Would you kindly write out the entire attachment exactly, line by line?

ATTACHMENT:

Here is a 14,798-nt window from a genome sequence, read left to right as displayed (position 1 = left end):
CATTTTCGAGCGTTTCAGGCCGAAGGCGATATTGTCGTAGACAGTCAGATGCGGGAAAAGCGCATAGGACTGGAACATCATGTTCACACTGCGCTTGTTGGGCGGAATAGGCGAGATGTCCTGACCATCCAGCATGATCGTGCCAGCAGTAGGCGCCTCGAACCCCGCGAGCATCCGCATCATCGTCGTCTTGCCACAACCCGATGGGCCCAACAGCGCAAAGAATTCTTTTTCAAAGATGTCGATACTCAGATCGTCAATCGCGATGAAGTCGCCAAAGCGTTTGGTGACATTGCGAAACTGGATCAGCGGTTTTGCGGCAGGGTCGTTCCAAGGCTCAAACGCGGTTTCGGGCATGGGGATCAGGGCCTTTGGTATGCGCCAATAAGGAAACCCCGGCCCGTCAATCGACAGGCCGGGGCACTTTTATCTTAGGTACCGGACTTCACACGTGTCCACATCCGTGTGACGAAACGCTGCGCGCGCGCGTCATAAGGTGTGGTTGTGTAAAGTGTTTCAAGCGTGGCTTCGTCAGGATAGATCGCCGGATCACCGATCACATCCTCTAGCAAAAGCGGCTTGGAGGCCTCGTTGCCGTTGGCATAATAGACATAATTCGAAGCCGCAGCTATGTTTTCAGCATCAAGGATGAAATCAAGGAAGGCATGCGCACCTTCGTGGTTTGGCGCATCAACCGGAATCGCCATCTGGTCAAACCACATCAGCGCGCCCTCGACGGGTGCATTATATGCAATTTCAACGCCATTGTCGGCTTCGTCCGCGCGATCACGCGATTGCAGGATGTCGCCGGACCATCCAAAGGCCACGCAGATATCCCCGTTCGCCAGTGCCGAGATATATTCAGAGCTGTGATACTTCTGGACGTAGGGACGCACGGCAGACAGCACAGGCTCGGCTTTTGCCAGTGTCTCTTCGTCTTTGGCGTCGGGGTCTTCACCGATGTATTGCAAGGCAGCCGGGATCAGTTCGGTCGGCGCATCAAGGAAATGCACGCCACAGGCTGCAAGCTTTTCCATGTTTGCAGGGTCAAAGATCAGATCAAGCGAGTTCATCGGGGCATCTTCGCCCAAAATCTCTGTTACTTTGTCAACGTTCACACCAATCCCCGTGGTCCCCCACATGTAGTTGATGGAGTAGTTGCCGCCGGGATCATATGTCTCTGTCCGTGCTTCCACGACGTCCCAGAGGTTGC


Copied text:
Here is a 14,798-nt window from a genome sequence, read left to right as displayed (position 1 = left end):
CATTTTCGAGCGTTTCAGGCCGAAGGCGATATTGTCGTAGACAGTCAGATGCGGGAAAAGCGCATAGGACTGGAACATCATGTTCACACTGCGCTTGTTGGGCGGAATAGGCGAGATGTCCTGACCATCCAGCATGATCGTGCCAGCAGTAGGCGCCTCGAACCCCGCGAGCATCCGCATCATCGTCGTCTTGCCACAACCCGATGGGCCCAACAGCGCAAAGAATTCTTTTTCAAAGATGTCGATACTCAGATCGTCAATCGCGATGAAGTCGCCAAAGCGTTTGGTGACATTGCGAAACTGGATCAGCGGTTTTGCGGCAGGGTCGTTCCAAGGCTCAAACGCGGTTTCGGGCATGGGGATCAGGGCCTTTGGTATGCGCCAATAAGGAAACCCCGGCCCGTCAATCGACAGGCCGGGGCACTTTTATCTTAGGTACCGGACTTCACACGTGTCCACATCCGTGTGACGAAACGCTGCGCGCGCGCGTCATAAGGTGTGGTTGTGTAAAGTGTTTCAAGCGTGGCTTCGTCAGGATAGATCGCCGGATCACCGATCACATCCTCTAGCAAAAGCGGCTTGGAGGCCTCGTTGCCGTTGGCATAATAGACATAATTCGAAGCCGCAGCTATGTTTTCAGCATCAAGGATGAAATCAAGGAAGGCATGCGCACCTTCGTGGTTTGGCGCATCAACCGGAATCGCCATCTGGTCAAACCACATCAGCGCGCCCTCGACGGGTGCATTATATGCAATTTCAACGCCATTGTCGGCTTCGTCCGCGCGATCACGCGATTGCAGGATGTCGCCGGACCATCCAAAGGCCACGCAGATATCCCCGTTCGCCAGTGCCGAGATATATTCAGAGCTGTGATACTTCTGGACGTAGGGACGCACGGCAGACAGCACAGGCTCGGCTTTTGCCAGTGTCTCTTCGTCTTTGGCGTCGGGGTCTTCACCGATGTATTGCAAGGCAGCCGGGATCAGTTCGGTCGGCGCATCAAGGAAATGCACGCCACAGGCTGCAAGCTTTTCCATGTTTGCAGGGTCAAAGATCAGATCAAGCGAGTTCATCGGGGCATCTTCGCCCAAAATCTCTGTTACTTTGTCAACGTTCACACCAATCCCCGTGGTCCCCCACATGTAGTTGATGGAGTAGTTGCCGCCGGGATCATATGTCTCTGTCCGTGCTTCCACGACGTCCCAGAGGTTGC